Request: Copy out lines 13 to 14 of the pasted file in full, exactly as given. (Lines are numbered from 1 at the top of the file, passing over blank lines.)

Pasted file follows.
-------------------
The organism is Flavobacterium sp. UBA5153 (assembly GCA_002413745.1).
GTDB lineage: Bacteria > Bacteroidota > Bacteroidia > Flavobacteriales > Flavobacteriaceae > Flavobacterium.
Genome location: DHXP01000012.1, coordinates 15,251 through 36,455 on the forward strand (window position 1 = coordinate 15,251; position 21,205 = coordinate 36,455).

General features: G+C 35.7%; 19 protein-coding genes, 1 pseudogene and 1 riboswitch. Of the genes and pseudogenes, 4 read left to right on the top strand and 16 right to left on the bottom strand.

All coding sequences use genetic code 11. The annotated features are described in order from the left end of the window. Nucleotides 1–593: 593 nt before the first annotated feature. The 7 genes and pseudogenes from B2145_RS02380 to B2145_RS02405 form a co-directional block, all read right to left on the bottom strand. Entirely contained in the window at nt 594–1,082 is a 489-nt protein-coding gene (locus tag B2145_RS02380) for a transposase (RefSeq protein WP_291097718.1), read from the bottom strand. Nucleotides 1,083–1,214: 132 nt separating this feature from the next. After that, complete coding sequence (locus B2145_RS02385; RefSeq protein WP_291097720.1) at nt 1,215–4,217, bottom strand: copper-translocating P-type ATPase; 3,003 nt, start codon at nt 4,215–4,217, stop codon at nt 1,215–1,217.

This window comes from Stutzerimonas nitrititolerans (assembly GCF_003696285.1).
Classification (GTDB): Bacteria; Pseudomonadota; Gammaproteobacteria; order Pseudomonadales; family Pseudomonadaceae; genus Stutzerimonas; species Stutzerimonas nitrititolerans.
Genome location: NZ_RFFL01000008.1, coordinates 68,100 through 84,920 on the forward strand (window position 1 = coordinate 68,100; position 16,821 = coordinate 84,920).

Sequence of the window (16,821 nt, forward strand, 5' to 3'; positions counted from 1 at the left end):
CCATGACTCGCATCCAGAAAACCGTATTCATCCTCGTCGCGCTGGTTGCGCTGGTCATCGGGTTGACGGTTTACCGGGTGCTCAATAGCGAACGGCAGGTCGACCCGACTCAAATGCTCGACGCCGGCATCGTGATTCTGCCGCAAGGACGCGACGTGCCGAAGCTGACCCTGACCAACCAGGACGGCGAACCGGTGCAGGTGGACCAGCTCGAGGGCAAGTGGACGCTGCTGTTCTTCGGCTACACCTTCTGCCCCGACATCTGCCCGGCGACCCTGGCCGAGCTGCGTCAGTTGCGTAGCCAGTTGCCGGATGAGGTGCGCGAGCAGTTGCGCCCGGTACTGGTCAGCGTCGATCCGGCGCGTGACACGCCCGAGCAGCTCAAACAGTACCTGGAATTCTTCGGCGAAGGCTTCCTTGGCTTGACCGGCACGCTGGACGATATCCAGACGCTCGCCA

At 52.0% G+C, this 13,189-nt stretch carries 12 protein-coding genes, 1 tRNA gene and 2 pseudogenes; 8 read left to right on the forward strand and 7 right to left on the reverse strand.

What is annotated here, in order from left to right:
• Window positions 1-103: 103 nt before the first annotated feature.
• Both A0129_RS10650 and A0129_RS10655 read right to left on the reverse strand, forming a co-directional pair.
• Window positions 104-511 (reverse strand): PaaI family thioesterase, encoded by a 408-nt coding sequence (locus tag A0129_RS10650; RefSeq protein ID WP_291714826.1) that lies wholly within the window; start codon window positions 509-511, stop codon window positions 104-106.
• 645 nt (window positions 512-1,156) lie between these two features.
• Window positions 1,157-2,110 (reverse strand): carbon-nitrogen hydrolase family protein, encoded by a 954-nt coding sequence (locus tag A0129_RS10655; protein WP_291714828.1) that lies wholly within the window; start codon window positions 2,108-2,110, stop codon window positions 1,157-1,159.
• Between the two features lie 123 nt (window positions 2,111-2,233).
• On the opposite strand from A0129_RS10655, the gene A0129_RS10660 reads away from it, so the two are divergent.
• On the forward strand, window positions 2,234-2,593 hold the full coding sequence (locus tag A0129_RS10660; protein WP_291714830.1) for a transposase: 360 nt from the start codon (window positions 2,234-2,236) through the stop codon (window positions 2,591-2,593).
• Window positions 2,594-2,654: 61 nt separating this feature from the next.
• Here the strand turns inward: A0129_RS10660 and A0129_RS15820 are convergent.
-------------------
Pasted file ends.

• Window positions 1-103: 103 nt before the first annotated feature.
• Both A0129_RS10650 and A0129_RS10655 read right to left on the reverse strand, forming a co-directional pair.